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Abstract

Objectives: The social and cultural transition among the Inuit in Greenland over the last generations has in ecological studies been linked to changes in cardiovascular risk factors. To permit analyses at the individual level, we propose a categorization of participants in a cross-sectional study according to their relative position in the process of social change.

Methods: Data was included from two cross-sectional population surveys in 1993–1994 (N = 1,580) and 2005–2009 (N = 2,834). Socioeconomic factors, mental health, health behavior, obesity, blood lipids, blood pressure, and prevalence of diabetes were compared between the surveys and among groups at various degree of social change defined from current residence, job, and education. General linear models and logistic regression analysis were applied.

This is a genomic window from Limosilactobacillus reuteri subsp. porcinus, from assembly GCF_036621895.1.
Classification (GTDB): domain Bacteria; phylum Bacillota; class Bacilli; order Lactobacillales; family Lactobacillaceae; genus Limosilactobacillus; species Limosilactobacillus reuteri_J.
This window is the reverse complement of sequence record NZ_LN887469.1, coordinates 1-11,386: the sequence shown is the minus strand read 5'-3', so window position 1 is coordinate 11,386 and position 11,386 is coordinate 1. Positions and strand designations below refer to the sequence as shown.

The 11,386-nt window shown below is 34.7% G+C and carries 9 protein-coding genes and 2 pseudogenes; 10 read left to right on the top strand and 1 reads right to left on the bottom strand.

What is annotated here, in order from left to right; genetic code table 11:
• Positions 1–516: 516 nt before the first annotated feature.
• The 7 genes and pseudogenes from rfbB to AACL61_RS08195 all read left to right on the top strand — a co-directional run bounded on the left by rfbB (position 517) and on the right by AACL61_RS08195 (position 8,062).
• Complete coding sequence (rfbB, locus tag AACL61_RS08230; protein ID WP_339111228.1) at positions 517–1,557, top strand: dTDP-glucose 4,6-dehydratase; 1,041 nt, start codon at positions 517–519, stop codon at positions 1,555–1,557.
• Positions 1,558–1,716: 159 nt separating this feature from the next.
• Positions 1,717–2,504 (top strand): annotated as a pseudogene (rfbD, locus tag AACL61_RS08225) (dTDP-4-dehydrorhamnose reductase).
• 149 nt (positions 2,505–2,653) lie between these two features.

Results: Most outcome variables showed statistically significant difference between the two studies indicating secular change, and for most the gradient in the ranked social groups was in agreement with the observed secular change. This included housing conditions, wealth, diet, smoking, alcohol, physical activity, obesity, and for women also non-HDL cholesterol and hypertension. Anxiety and depression increased over time but decreased with social group for women. Prevalence of type 2 diabetes has increased, but we found no differences among social groups. Serum triglyceride and for men non-HDL cholesterol and hypertension showed inconsistent results.

Conclusions: For a majority of the examined cardiovascular risk factors, social population groups defined from cross-sectional data adequately mirror secular change. Am. J. Hum. Biol., 2011. © 2011 Wiley-Liss, Inc.